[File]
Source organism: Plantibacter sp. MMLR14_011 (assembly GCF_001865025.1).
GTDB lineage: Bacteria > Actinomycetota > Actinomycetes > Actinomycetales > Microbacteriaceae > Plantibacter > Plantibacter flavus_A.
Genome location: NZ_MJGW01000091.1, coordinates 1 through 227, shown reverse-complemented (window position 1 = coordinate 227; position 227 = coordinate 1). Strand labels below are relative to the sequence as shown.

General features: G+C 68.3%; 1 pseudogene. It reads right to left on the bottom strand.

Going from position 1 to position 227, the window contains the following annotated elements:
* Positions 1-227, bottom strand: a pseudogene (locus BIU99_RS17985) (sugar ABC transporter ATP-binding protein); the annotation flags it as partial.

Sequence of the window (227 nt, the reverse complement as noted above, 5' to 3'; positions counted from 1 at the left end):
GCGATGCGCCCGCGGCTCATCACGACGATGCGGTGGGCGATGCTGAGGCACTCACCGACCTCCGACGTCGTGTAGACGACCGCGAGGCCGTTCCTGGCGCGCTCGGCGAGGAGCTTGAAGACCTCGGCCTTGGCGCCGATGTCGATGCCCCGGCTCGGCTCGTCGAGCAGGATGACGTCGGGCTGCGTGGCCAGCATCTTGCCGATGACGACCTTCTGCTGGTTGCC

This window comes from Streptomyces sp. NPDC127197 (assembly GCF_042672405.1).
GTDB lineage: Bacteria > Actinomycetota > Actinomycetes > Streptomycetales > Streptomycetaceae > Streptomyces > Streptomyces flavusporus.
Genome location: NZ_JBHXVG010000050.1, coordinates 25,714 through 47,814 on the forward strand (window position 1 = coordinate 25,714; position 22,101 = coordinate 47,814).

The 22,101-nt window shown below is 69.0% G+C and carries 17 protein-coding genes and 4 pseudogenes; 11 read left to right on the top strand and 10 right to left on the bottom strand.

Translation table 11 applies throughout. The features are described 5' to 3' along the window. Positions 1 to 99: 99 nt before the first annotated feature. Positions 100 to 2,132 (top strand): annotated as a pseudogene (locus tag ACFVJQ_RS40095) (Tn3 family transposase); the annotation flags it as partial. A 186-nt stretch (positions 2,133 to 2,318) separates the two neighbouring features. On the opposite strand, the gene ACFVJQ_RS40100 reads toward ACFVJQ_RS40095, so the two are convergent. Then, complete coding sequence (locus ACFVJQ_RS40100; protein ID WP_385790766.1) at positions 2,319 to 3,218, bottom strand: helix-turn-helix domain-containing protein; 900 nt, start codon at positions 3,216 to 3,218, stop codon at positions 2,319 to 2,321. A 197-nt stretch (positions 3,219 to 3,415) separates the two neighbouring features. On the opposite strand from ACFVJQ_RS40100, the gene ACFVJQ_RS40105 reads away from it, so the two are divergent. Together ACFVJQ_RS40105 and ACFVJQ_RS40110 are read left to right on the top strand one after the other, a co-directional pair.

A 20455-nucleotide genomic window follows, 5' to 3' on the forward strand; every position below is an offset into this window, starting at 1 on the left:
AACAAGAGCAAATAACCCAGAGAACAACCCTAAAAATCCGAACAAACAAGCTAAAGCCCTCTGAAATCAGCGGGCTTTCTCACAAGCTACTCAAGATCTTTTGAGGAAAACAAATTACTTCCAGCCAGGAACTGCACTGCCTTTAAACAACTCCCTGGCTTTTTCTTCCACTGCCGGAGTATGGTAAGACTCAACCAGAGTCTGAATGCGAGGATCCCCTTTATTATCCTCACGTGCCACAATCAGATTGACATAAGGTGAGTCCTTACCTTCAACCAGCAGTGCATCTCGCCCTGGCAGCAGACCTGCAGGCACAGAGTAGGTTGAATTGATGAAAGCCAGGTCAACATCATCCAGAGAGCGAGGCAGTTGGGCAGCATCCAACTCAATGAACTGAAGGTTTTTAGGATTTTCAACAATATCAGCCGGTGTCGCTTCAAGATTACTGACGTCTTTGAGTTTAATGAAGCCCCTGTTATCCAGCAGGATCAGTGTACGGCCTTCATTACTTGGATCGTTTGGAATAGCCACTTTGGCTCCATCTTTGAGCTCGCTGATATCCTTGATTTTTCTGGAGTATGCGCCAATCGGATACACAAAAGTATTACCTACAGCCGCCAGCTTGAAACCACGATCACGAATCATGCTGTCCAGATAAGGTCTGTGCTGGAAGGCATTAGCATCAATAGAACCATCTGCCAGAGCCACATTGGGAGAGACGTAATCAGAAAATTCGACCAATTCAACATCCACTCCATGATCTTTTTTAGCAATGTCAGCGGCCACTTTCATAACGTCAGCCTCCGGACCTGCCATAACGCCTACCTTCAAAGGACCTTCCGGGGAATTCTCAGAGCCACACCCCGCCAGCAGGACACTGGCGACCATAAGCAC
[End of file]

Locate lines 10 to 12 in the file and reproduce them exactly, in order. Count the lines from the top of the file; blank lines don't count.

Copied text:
GTDB lineage: Bacteria > Actinomycetota > Actinomycetes > Streptomycetales > Streptomycetaceae > Streptomyces > Streptomyces flavusporus.
Genome location: NZ_JBHXVG010000050.1, coordinates 25,714 through 47,814 on the forward strand (window position 1 = coordinate 25,714; position 22,101 = coordinate 47,814).

The 22,101-nt window shown below is 69.0% G+C and carries 17 protein-coding genes and 4 pseudogenes; 11 read left to right on the top strand and 10 right to left on the bottom strand.